At the weekend we saw the very funny comedian Rachel Parris, whose show Keynote was about how silly and counterproductive advice to children often is. We shouldn’t tell them to live their dreams, we should tell them to try out different jobs and lifestyles to help them find out who they are and what they’re good at. I’m not sure that always works, but it would probably be better for most people than a ‘Hollywood or bust’ approach. This is also the theme of a children’s book I recently drafted.
She asked the audience about bad jobs we had had, in the hopes we would admit we had learned from them. I couldn’t really chip in, because I’ve never done hard labour picking crops or dealing with livestock like other audience members. (Actually that’s not true, I have done both those things, but I haven’t been paid for them). The worst job I ever had was as a postdoctoral research scientist at Imperial College London working for an emeritus professor doing the dotty outdated experiments he thought up. It was mostly boring and pointless, but I doubt many people would pity me: there were some interesting bits here and there, I was paid enough to live on, and I had some fun colleagues (and some other monstrous ones we could enjoy mocking).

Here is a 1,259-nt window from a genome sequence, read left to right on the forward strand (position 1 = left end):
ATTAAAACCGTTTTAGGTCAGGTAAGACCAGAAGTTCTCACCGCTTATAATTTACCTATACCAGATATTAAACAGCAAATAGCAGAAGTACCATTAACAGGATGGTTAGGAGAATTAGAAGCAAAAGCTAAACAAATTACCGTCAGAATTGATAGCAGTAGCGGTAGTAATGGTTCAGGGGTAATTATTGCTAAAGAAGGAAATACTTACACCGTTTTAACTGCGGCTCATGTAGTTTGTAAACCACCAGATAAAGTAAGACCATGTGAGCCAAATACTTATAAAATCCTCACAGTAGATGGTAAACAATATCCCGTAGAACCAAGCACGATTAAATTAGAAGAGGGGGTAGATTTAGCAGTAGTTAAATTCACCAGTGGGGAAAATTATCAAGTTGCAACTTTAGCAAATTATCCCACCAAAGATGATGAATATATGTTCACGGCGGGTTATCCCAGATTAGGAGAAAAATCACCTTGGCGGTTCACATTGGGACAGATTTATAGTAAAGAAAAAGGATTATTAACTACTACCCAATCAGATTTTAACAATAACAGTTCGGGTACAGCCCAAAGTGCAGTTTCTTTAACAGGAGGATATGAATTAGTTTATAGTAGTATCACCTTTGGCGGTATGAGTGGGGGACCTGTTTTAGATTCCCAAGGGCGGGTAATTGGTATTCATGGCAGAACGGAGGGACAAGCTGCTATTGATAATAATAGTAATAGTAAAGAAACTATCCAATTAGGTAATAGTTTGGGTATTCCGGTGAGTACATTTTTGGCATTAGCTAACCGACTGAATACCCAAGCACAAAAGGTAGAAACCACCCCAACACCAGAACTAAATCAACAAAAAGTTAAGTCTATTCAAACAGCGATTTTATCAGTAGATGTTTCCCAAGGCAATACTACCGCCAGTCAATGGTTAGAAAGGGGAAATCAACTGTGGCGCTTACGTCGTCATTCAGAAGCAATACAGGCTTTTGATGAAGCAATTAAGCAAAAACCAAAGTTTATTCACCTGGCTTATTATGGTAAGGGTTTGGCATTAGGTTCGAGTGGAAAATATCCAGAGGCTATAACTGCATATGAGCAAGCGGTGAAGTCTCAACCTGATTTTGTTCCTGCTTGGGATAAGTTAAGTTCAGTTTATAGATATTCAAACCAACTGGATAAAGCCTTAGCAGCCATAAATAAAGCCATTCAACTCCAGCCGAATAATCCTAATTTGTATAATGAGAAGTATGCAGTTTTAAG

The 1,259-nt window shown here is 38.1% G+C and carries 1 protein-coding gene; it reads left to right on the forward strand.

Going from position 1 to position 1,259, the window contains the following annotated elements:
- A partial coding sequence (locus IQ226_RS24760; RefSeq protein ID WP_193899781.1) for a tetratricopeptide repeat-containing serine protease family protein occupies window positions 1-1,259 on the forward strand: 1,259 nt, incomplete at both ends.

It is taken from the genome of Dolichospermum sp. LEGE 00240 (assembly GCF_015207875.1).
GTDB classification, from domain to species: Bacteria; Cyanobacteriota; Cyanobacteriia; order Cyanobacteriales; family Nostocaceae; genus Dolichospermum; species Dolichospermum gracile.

Ironically, the job I did for the lowest pay, while I was still in high school, is the one most people envy. I spent 2 summers working at NASA’s Goddard Space Flight Centre outside Washington DC (where I grew up). The tasks were routine, doing daily backups and relaying commands to the Solar Maximum Mission satellite, but my colleagues were kind and interesting people who taught me computer programming and treated me with respect. And there was a full-scale model of the space shuttle for payload testing right inside my building – how cool is that? I still miss it sometimes.